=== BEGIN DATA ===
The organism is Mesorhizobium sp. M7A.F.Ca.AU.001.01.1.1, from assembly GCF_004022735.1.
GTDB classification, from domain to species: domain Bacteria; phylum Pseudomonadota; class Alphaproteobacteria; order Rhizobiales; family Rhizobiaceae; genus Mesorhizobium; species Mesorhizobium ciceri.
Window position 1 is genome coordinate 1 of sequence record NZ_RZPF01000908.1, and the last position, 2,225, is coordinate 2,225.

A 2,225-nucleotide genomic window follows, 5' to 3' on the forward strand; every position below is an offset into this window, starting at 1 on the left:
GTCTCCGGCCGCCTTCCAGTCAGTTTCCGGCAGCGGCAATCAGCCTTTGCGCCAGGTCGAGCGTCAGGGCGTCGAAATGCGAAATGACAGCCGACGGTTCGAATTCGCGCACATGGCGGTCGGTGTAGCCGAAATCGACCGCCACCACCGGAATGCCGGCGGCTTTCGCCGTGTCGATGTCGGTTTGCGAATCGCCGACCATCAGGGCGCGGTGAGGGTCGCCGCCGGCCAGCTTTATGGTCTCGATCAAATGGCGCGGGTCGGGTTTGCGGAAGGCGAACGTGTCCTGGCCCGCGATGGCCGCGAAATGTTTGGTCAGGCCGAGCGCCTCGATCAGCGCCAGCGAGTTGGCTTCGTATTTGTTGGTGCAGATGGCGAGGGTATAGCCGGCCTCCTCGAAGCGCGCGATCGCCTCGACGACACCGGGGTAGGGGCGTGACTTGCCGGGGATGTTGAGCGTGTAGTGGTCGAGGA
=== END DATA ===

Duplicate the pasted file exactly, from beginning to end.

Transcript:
The organism is Mesorhizobium sp. M7A.F.Ca.AU.001.01.1.1, from assembly GCF_004022735.1.
GTDB classification, from domain to species: domain Bacteria; phylum Pseudomonadota; class Alphaproteobacteria; order Rhizobiales; family Rhizobiaceae; genus Mesorhizobium; species Mesorhizobium ciceri.
Window position 1 is genome coordinate 1 of sequence record NZ_RZPF01000908.1, and the last position, 2,225, is coordinate 2,225.

A 2,225-nucleotide genomic window follows, 5' to 3' on the forward strand; every position below is an offset into this window, starting at 1 on the left:
GTCTCCGGCCGCCTTCCAGTCAGTTTCCGGCAGCGGCAATCAGCCTTTGCGCCAGGTCGAGCGTCAGGGCGTCGAAATGCGAAATGACAGCCGACGGTTCGAATTCGCGCACATGGCGGTCGGTGTAGCCGAAATCGACCGCCACCACCGGAATGCCGGCGGCTTTCGCCGTGTCGATGTCGGTTTGCGAATCGCCGACCATCAGGGCGCGGTGAGGGTCGCCGCCGGCCAGCTTTATGGTCTCGATCAAATGGCGCGGGTCGGGTTTGCGGAAGGCGAACGTGTCCTGGCCCGCGATGGCCGCGAAATGTTTGGTCAGGCCGAGCGCCTCGATCAGCGCCAGCGAGTTGGCTTCGTATTTGTTGGTGCAGATGGCGAGGGTATAGCCGGCCTCCTCGAAGCGCGCGATCGCCTCGACGACACCGGGGTAGGGGCGTGACTTGCCGGGGATGTTGAGCGTGTAGTGGTCGAGGA